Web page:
South African Football Association president Molefi Oliphant has finally set aside R5million to start a women's league at the beginning of next season.
While this great news, the question remains why it has taken so long to get women's soccer properly organised, in a country that has made such great strides in raising the sport's profile.
Long before South Africa 2010 became the buzzword globally, our male players had made their presence felt in the international arena - from the days when Steve Kalamazoo Mokone was the toast of Europe, to the more recent days of Lucas Radebe.
Internally, the men's professional league is regarded as one the best run in Africa, has the best infrastructure and is well supported financially - players frequently earn monthly salaries surpassing the R50 000 mark, if not more.
It is a great time to be a soccer player, pity the same cannot be said about the women.
The story goes that in Europe, women have played soccer for centuries - one match apparently attracted a crowd of 53 000 in 1920s England, though that led to a prompt banning, which some speculated was motivated by envy.
While the likes of the United States, China and current world champions Germany have well-organised leagues from the time girls are at primary schools, there are no such programmes in South Africa.
Our women have stood no chance against the likes of fellow African countries Nigeria and Ghana and our senior side, Banyana Banyana have been unsuccessful in their attempts to qualify for any significant international event.
But still over the years there have been some iconic players - Gloria Hlalele and Annah Monate come to mind - and there are obvious signs that girls are passionate to play the game.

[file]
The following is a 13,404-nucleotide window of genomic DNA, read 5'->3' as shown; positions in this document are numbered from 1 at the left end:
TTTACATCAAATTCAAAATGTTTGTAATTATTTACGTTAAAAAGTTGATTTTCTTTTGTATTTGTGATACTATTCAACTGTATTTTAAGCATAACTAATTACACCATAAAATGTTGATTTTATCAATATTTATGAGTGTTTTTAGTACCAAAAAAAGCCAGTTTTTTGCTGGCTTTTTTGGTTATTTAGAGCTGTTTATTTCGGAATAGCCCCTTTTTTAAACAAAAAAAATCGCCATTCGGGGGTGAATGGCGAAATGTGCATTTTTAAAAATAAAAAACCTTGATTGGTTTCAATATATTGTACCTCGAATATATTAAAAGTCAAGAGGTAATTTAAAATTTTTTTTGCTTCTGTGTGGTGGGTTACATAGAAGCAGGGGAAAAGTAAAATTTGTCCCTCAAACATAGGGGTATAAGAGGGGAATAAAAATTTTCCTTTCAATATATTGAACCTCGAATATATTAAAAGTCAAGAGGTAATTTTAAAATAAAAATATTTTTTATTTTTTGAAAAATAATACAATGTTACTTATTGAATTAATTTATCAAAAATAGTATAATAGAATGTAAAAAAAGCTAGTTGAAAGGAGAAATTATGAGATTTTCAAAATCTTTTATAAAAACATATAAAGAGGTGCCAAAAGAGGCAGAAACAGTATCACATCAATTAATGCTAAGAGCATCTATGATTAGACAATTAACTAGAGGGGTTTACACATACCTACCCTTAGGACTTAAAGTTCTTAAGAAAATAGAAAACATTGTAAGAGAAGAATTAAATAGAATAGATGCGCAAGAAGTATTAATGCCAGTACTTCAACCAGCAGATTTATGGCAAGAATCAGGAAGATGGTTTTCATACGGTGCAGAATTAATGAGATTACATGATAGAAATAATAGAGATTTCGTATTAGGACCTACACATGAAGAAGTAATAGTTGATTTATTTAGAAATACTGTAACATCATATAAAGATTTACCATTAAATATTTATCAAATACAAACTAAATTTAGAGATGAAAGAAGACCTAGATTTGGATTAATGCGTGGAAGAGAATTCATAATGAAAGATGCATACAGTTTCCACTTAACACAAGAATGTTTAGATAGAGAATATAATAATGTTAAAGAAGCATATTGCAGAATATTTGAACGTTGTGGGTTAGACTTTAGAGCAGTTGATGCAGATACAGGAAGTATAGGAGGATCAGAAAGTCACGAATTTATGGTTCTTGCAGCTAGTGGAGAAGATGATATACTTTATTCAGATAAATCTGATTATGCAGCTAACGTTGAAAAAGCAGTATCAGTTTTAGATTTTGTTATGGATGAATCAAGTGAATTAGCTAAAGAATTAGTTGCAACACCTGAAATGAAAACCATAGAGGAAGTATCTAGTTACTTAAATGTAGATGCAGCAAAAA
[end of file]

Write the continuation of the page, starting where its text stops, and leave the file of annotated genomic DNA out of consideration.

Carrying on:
According to those in the know, major companies are just not interested in risking their money sponsoring women, pointing to some chauvinism in the whole thing.
Also, some sources have claimed that money that had been raised with the understanding that it would be used to advance the women's game, has on many occasions been diverted to the use of any of the men's national teams.
Anastasia Tsichlas, the director of Women's Football at Safa, disputes this and says the only reason the men seem to be taking priority, is because all sponsors want to be associated with the 2010 World Cup, which is. after all a men's tournament.
There is the amateur Safa League, but there is no promotion or relegation, so players just play without any reward.
She said the details of how the women's national league will operate will be thrashed out at the next executive meeting, where things like the number of teams in the league will be finalised.
She added that Safa is awaiting a response from the minister of sports on how to proceed in setting up leagues at schools.
South African Schools Football Association (Sasfa's) Steve Pila, though supporting the view that sponsors claim their products are used by men, said there is just not enough effort in promoting the women's game.
Those representing the country's top teams, like Bobby Motaung of Kaizer Chiefs, said having a women's team in addition to the main team and the academy, will not make much business sense.
Mamelodi Sundowns Ladies are coached by Monate, the national Under-20 coach, and as they are involved in World Cup qualifying matches, the team is apparently left to its own devices.
Tsichlas said she was unable to disclose exactly how the league will operate pending a high-level meeting in the next couple of weeks.
But is is clear that if they want to be counted in the same breath as Nigeria and China, South Africans will have to stand up and be counted.